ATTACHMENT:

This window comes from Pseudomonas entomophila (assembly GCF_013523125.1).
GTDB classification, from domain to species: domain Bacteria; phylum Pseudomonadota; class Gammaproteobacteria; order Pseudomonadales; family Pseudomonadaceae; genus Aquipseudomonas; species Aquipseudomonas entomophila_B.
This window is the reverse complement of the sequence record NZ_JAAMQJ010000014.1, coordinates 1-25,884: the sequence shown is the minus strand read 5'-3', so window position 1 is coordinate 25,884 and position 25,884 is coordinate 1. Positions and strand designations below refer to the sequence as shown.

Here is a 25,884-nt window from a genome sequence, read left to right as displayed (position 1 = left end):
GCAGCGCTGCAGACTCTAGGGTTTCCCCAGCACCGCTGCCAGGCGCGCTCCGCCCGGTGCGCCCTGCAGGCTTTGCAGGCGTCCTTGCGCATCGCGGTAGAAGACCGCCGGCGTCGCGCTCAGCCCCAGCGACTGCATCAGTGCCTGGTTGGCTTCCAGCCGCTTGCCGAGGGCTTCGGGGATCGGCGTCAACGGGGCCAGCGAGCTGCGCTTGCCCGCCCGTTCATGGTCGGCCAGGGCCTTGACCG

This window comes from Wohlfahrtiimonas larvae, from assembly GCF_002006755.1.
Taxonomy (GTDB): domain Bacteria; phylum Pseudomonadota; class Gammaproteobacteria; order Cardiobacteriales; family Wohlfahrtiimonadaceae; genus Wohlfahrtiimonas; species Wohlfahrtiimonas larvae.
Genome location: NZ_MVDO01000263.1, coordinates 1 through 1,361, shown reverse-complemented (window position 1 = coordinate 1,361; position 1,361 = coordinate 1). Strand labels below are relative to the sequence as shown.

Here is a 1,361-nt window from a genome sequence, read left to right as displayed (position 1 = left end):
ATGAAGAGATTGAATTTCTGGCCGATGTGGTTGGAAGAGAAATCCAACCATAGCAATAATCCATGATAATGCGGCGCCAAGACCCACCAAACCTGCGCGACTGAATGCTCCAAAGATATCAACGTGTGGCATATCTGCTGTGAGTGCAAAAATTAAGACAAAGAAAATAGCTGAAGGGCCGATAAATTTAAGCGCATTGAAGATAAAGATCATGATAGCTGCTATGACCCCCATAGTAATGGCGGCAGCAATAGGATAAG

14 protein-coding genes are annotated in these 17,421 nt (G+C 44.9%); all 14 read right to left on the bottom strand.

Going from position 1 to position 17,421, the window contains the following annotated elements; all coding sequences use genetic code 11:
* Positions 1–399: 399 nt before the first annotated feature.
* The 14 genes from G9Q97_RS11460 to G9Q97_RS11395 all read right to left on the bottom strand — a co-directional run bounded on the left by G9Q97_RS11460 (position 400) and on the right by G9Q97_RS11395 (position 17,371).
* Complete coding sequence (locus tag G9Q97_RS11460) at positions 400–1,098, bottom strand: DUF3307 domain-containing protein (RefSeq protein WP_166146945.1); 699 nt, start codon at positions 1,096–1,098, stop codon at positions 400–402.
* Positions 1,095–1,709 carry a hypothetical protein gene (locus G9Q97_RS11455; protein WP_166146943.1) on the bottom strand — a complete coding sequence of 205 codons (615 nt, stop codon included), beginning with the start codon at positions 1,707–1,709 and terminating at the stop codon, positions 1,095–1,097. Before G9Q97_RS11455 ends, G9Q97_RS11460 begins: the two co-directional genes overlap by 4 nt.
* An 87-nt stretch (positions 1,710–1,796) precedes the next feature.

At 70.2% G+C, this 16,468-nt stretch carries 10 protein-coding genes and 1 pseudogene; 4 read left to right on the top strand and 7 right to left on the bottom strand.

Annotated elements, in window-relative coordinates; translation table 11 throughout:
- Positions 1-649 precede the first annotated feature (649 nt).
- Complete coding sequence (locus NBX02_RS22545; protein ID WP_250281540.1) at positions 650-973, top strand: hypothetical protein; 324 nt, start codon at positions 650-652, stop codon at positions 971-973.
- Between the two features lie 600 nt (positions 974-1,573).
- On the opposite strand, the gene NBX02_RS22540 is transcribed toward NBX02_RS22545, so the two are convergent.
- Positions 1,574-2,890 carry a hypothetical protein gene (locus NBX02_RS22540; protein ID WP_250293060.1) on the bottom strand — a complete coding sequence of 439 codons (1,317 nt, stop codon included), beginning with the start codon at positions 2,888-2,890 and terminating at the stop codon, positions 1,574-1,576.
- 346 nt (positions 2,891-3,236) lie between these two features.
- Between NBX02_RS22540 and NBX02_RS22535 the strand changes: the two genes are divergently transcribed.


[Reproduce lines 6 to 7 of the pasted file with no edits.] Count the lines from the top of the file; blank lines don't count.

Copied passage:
This window comes from Wohlfahrtiimonas larvae, from assembly GCF_002006755.1.
Taxonomy (GTDB): domain Bacteria; phylum Pseudomonadota; class Gammaproteobacteria; order Cardiobacteriales; family Wohlfahrtiimonadaceae; genus Wohlfahrtiimonas; species Wohlfahrtiimonas larvae.